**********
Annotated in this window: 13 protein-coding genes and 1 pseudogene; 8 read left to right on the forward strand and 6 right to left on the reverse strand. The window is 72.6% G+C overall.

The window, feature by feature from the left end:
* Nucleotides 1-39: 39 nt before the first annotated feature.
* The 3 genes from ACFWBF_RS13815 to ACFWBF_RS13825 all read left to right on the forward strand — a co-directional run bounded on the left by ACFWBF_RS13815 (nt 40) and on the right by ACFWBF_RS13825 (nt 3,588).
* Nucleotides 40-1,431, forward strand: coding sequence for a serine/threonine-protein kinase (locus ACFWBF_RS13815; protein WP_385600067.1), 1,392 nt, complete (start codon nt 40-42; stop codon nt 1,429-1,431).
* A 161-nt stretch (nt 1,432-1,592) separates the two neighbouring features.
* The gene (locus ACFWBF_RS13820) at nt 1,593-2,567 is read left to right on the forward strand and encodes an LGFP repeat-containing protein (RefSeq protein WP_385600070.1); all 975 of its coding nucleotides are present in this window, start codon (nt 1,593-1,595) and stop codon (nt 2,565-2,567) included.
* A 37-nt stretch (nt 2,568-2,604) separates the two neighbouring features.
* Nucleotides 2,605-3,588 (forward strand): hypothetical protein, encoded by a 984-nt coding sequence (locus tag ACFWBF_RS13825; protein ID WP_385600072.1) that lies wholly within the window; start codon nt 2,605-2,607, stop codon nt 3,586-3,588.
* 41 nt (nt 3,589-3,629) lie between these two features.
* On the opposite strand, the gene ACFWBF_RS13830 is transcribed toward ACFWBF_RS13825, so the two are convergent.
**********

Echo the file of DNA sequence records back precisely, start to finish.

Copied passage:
Annotated in this window: 13 protein-coding genes and 1 pseudogene; 8 read left to right on the forward strand and 6 right to left on the reverse strand. The window is 72.6% G+C overall.

The window, feature by feature from the left end:
* Nucleotides 1-39: 39 nt before the first annotated feature.
* The 3 genes from ACFWBF_RS13815 to ACFWBF_RS13825 all read left to right on the forward strand — a co-directional run bounded on the left by ACFWBF_RS13815 (nt 40) and on the right by ACFWBF_RS13825 (nt 3,588).
* Nucleotides 40-1,431, forward strand: coding sequence for a serine/threonine-protein kinase (locus ACFWBF_RS13815; protein WP_385600067.1), 1,392 nt, complete (start codon nt 40-42; stop codon nt 1,429-1,431).
* A 161-nt stretch (nt 1,432-1,592) separates the two neighbouring features.
* The gene (locus ACFWBF_RS13820) at nt 1,593-2,567 is read left to right on the forward strand and encodes an LGFP repeat-containing protein (RefSeq protein WP_385600070.1); all 975 of its coding nucleotides are present in this window, start codon (nt 1,593-1,595) and stop codon (nt 2,565-2,567) included.
* A 37-nt stretch (nt 2,568-2,604) separates the two neighbouring features.
* Nucleotides 2,605-3,588 (forward strand): hypothetical protein, encoded by a 984-nt coding sequence (locus tag ACFWBF_RS13825; protein ID WP_385600072.1) that lies wholly within the window; start codon nt 2,605-2,607, stop codon nt 3,586-3,588.
* 41 nt (nt 3,589-3,629) lie between these two features.
* On the opposite strand, the gene ACFWBF_RS13830 is transcribed toward ACFWBF_RS13825, so the two are convergent.